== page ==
2048-bit encryption. Added to that is the 64n bits for the numeric item IDs. This results to 520n bytes for encrypted query. If using string IDs limited to 256 bits or 32 bytes, the total encrypted query size approximates to 544n bytes (i.e., 4096n + 256n bits). The byte sizes corresponding to the theoretical maximum value of n is also illustrated in table V.3. Google App Engine POST limitation is at 32MB and Apache Tomcat on Amazon Elastic Beanstalk limits it at 2MB (although this can be changed by varying the maxPostSize parameter). Nonetheless, the total POST size limits are still higher than the absolute theoretical maximum values of the query vector item size shown in our estimations. This shows that privacy-preserving collaborative filtering is indeed feasible, when carefully implemented and deployed on the cloud. VI. R ELATED WORK There has been significant work on privacy-preserving collaborative filtering (PPCF). Canny [5] uses a partial Singular Value Decomposition (SVD) model and homomorphic en-

cryption to devise a multi-party PPCF scheme. Canny [6] also proposes a new solution based on a probabilistic factor analysis model that can handle missing data, and provides privacy through a peer-to-peer protocol. Polat and Du [7]–[10] present several algorithms based on randomised perturbation and randomised response techniques to provide recommendations over distributed data. Berkovsky et al. [11] present a decentralised distributed storage of user data combined with data modification techniques to mitigate privacy issues. Tada et al. presented a privacy-preserving item-based collaborative filtering scheme in [12]. However, none of these techniques have been built for the cloud, nor are they efficient enough for large-scale general purpose use. Various research efforts have also been put in towards evaluating the costs and benefits of cloud infrastructures, e.g., Khajeh-Hosseini et al. [13] present a case study of migration of data from in-house to the Amazon IaaS infrastructure for the oil and gas industry. Hong et al. [14] presented a case-study of e-commerce functions as services over a cloud infrastructure. The work on CloudFTP [15] discusses the benefits and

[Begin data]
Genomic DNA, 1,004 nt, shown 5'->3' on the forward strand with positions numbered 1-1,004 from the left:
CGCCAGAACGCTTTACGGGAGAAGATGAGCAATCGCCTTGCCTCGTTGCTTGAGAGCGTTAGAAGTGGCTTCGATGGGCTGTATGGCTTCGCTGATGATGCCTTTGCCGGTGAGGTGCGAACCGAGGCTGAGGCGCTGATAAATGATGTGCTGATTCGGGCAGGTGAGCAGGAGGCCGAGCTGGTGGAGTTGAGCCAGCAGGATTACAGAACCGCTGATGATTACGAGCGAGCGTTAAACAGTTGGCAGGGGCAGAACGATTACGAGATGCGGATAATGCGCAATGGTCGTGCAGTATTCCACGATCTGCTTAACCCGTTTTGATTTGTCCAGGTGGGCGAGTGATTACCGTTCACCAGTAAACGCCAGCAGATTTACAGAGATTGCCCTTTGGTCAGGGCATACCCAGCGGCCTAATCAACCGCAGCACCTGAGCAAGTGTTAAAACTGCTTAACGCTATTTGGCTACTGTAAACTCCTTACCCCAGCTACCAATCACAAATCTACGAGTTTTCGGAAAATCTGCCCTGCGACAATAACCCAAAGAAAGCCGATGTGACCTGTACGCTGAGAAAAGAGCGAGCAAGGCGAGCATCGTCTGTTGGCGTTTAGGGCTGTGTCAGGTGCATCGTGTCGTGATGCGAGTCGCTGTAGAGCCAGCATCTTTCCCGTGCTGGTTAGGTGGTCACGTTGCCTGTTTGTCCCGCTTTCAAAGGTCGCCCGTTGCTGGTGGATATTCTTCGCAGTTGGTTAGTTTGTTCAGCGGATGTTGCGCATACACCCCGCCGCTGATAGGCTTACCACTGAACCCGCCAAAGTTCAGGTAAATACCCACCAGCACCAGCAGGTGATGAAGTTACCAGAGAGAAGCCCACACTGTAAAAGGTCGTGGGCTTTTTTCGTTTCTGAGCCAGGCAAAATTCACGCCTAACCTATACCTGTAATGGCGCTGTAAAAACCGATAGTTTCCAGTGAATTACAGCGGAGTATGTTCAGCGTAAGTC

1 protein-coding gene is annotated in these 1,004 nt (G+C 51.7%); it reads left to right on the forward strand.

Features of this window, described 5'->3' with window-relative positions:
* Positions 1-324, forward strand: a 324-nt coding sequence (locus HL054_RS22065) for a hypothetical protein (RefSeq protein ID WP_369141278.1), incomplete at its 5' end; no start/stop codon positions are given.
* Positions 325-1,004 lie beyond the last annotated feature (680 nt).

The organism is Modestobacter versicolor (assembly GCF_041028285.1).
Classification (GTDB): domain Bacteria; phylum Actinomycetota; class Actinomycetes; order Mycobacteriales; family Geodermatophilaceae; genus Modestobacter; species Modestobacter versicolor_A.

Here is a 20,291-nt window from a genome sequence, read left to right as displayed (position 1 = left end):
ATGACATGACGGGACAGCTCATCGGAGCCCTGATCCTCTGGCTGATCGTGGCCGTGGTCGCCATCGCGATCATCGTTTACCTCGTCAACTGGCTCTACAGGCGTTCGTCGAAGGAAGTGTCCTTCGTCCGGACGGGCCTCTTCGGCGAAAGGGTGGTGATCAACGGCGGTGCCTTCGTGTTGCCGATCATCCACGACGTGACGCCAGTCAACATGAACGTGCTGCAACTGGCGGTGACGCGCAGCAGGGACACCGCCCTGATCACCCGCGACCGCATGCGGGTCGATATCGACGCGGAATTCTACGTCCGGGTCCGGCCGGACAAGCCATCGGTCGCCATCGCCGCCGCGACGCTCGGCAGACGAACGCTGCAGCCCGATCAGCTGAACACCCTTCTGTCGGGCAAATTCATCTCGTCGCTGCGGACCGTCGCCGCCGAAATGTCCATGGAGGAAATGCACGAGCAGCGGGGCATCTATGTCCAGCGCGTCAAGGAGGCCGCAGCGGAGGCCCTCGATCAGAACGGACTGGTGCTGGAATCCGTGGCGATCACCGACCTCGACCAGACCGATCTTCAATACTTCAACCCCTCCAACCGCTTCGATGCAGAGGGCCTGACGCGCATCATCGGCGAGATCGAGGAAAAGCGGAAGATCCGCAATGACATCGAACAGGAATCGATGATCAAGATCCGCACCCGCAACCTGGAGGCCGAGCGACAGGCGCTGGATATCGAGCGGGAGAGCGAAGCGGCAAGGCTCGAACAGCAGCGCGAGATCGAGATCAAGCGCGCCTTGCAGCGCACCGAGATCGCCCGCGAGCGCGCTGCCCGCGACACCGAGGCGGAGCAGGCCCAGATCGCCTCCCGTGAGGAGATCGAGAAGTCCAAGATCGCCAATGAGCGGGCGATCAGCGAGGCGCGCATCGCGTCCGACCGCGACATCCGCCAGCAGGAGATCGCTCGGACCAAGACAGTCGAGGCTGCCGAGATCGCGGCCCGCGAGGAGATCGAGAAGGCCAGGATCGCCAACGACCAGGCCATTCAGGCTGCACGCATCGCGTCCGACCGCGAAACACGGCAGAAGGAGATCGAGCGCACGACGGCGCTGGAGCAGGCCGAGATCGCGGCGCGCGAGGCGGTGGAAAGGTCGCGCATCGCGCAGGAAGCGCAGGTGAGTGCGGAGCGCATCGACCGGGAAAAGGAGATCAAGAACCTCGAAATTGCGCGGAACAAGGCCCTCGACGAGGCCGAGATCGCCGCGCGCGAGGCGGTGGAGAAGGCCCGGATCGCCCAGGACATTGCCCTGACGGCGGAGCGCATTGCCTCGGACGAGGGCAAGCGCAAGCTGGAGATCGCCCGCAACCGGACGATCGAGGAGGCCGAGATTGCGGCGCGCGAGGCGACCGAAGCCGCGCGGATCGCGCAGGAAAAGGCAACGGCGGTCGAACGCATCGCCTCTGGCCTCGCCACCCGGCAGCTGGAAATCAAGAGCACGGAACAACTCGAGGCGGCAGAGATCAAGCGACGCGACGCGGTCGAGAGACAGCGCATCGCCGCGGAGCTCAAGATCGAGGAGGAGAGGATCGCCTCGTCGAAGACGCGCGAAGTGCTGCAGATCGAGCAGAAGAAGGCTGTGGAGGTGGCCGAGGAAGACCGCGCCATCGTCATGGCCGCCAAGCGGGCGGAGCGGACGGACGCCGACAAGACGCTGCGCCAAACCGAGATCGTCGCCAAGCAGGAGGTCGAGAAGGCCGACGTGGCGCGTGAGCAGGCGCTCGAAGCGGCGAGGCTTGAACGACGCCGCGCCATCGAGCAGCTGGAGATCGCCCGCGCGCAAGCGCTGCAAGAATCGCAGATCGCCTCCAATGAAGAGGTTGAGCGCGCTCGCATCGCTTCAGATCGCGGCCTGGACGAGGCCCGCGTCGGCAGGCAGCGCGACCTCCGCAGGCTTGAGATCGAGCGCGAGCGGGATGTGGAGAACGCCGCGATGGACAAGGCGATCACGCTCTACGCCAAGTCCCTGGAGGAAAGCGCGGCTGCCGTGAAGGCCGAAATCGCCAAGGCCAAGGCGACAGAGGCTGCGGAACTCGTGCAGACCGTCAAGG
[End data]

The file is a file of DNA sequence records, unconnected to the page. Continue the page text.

challenges of porting a traditional application (i.e., FTP) to a cloud infrastructure. An article from Suciu et al. [16] presents a case study, based on the Slap OS, on open-source cloud computing platforms. Shaikh and Haider, in [17], provide an overview of security threats in cloud computing; while Lu et al. [18] utilise trusted computing to counter threats in a malicious cloud environment and validate their proposal with three forms of outsourced collaborative computing scenarios: k-nearest neighbour, k-means and support vector machines. Tan et al. [19] proposes a modification to a locking mechanism in public clouds to allow users to verify correctness as part of strong consistency requirements associated with migrating data onto public clouds. However, none of these deal with privacy on the cloud. In [20], we have proposed a privacy preserving (using encryption) CF scheme based on the well known weighted Slope One predictor [3]. Our prior scheme is applicable to pure horizontal and pure vertical dataset partitions. In [1], [2] we have proposed a PPCF scheme based on homomorphic encryption and performed a preliminary evaluation on real cloud platforms. Having significantly improved on the implementation to process PPCF queries in parallel, and having performed a comprehensive evaluation of this scheme from a cloud engineering perspective, in this paper, we are providing an applications and experiences report for a reallife deployment of PPCF on SaaS enabling PaaS clouds. VII. C ONCLUSIONS Privacy-preserving collaborative filtering has gained importance over the last few years. Its need is felt when the users’ data and PPCF computation are outsourced to the cloud. While many theoretical schemes have been proposed, the actual deployment on a cloud platform has not been studied. In this applications and experiences report, we have presented our evaluation experiences of deploying an existing PPCF scheme on two well-known real world public SaaS enabling PaaS cloud architectures. This highlights the practical considerations of deploying similar solutions within the cloud. ACKNOWLEDGMENTS The work of Anirban Basu and Hiroaki Kikuchi while at Tokai University has been supported by the Japanese Ministry of Internal Affairs and Communications funded project “Research and Development of Security Technologies for Cloud Computing”. Jaideep Vaidya’s work is supported in part by the US National Science Foundation under Grant No. CNS0746943. The work of Theo Dimitrakos is related to research in British Telecommunications under the IST Framework Programme 7 integrated project OPTIMIS that is partly funded by the EU under contract number 257115. R EFERENCES [1] A. Basu, J. Vaidya, H. Kikuchi, T. Dimitrakos, and S. K. Nair, “Privacy preserving collaborative filtering for SaaS enabling PaaS clouds,” Journal of Cloud Computing: Advances, Systems and Applications, vol. 1(8), 2012.

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Privacy-preserving collaborative filtering on the cloud ...